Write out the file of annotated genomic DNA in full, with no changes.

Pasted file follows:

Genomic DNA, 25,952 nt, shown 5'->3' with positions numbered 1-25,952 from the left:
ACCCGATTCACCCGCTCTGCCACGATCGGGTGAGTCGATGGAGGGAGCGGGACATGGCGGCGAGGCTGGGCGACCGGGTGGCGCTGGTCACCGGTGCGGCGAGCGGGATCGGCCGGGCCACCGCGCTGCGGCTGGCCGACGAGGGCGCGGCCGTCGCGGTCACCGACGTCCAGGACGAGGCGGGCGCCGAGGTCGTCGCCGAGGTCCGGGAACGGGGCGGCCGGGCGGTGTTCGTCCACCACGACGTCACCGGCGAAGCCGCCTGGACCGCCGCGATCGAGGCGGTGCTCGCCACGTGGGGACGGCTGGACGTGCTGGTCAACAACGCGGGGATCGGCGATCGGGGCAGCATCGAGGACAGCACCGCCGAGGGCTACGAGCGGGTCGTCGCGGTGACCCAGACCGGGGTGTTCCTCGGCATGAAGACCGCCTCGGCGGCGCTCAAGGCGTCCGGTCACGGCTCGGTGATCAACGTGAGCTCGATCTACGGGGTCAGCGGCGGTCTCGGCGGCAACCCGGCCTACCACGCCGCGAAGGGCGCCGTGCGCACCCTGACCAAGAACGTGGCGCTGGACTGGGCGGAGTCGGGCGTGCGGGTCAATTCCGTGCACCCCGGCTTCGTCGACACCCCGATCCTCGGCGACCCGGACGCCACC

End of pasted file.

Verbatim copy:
Genomic DNA, 25,952 nt, shown 5'->3' with positions numbered 1-25,952 from the left:
ACCCGATTCACCCGCTCTGCCACGATCGGGTGAGTCGATGGAGGGAGCGGGACATGGCGGCGAGGCTGGGCGACCGGGTGGCGCTGGTCACCGGTGCGGCGAGCGGGATCGGCCGGGCCACCGCGCTGCGGCTGGCCGACGAGGGCGCGGCCGTCGCGGTCACCGACGTCCAGGACGAGGCGGGCGCCGAGGTCGTCGCCGAGGTCCGGGAACGGGGCGGCCGGGCGGTGTTCGTCCACCACGACGTCACCGGCGAAGCCGCCTGGACCGCCGCGATCGAGGCGGTGCTCGCCACGTGGGGACGGCTGGACGTGCTGGTCAACAACGCGGGGATCGGCGATCGGGGCAGCATCGAGGACAGCACCGCCGAGGGCTACGAGCGGGTCGTCGCGGTGACCCAGACCGGGGTGTTCCTCGGCATGAAGACCGCCTCGGCGGCGCTCAAGGCGTCCGGTCACGGCTCGGTGATCAACGTGAGCTCGATCTACGGGGTCAGCGGCGGTCTCGGCGGCAACCCGGCCTACCACGCCGCGAAGGGCGCCGTGCGCACCCTGACCAAGAACGTGGCGCTGGACTGGGCGGAGTCGGGCGTGCGGGTCAATTCCGTGCACCCCGGCTTCGTCGACACCCCGATCCTCGGCGACCCGGACGCCACC